Archive for 'Electrical and Computer Engineering'

College welcomes new students in style

Posted on 19. Feb, 2015 by .

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On August 29, 2014, the college hosted the first annual event to warmly welcome more than 1,500 new engineering students to the College of Engineering community. This full day of activities included breakfast, lounging in the green space alongside Engineering Hall, a trek en masse to the chancellor’s convocation at the Kohl Center, lunch on [...]

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Undergrad finds his passion by jumping into the deep end

Posted on 19. Feb, 2015 by .

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By Scott Gordon When Arjun Seshadri decided to study engineering, he wasn’t necessarily thinking about medical applications. That changed when he discovered the UW-Madison Lab for Molecular Scale Engineering. Before his freshman year was over, he became a research assistant in the lab under former Electrical and Computer Engineering Professor Robert Blick and his graduate [...]

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Computing with grand demands

Posted on 19. Feb, 2015 by .

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Wisconsin engineers find meaning in big data For all the scale and promise the term “big data” evokes, the exploding field of big data research really comes down to constraints. Even as high-throughput computers become increasingly powerful, it’s not feasible for them to simply brute-force their way through every massive set of information that might [...]

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Energy research for a stronger society

Posted on 19. Feb, 2015 by .

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By Scott Gordon It’s hard to find an energy researcher in the College of Engineering who thinks only about one piece of the energy puzzle. Talk to an engine researcher about fuel efficiency, and pretty soon you’ll be discussing the engine as a bigger system. Ask an electrical engineer about power storage, and the conversation [...]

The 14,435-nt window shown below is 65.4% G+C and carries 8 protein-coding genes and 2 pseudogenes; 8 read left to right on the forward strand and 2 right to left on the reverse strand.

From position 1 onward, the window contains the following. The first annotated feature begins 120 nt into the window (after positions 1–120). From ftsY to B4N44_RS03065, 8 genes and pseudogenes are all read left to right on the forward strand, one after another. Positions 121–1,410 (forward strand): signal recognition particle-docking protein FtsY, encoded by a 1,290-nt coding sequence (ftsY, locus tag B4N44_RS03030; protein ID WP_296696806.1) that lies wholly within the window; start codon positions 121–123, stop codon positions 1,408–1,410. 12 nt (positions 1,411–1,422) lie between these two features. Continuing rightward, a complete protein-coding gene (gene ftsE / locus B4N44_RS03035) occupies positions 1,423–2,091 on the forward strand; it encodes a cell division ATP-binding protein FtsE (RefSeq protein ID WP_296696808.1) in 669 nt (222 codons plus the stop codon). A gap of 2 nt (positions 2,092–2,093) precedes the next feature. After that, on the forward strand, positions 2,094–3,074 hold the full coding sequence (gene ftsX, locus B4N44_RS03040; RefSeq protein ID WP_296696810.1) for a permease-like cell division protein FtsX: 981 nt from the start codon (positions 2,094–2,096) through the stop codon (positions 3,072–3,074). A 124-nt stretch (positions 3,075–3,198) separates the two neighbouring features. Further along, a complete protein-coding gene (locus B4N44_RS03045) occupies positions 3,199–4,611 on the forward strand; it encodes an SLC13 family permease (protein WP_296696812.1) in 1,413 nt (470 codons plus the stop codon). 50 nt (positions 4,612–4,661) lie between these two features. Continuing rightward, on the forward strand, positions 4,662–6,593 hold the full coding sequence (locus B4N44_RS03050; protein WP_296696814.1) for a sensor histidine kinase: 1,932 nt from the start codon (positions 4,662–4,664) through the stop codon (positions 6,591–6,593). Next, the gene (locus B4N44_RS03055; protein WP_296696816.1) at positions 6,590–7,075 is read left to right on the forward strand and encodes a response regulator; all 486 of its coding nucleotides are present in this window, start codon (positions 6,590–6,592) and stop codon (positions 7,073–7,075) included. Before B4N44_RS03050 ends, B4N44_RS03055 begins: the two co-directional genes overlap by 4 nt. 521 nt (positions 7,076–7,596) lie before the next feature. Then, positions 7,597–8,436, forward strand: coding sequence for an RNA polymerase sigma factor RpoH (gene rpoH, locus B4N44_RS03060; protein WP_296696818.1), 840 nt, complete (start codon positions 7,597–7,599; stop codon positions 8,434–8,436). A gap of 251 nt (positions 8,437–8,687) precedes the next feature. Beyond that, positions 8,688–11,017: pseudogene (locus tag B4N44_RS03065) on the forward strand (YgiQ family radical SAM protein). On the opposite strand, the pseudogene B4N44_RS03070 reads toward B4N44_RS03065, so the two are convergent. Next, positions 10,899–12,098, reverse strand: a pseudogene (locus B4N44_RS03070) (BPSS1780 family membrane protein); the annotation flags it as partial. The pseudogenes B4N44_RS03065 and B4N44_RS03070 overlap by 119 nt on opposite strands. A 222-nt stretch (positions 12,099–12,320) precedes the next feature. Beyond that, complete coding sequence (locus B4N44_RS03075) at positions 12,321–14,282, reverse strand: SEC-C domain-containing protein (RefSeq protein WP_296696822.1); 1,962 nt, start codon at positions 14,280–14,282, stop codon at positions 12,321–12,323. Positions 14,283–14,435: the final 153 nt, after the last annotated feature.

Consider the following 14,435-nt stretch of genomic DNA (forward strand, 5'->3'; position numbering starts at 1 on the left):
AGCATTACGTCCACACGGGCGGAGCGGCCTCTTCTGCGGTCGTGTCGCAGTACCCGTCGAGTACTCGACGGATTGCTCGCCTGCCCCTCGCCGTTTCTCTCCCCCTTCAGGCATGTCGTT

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See-through sensors open new window into the brain

Posted on 19. Feb, 2015 by .

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Developing invisible implantable medical sensor arrays, a team of UW-Madison engineers has overcome a major technological hurdle in researchers’ efforts to understand the brain. The team described its technology, which has applications in fields ranging from neuro-science to cardiac care and even contact lenses, in the online journal Nature Communications. Neural researchers study, monitor or [...]

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Alumnus built a legacy of generosity

Posted on 24. Jan, 2014 by .

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In recent years, one of Andrew Johnson’s pleasures in life was to read letters of gratitude from College of Engineering under-graduates who received Great People Scholarships. “Every time he got a letter, he was exuberant about it, and he was happy to do so much good for those students,” says Johnson’s son, Robert. Andrew passed [...]

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Astronaut scholarship honors undergrad’s bold adventures in research

Posted on 24. Jan, 2014 by .

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Even in the UW-Madison College of Engineering, where undergraduates are encouraged to seek hands-on experience, it’s rare that a faculty member finds himself taken aback by a freshman’s eagerness to get involved in research. That’s how Karu Sankaralingam, an associate professor of computer science and electrical and computer engineering, remembers his first conversation with electrical [...]

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Closing the loop on big data … one beer at a time

Posted on 27. Sep, 2013 by .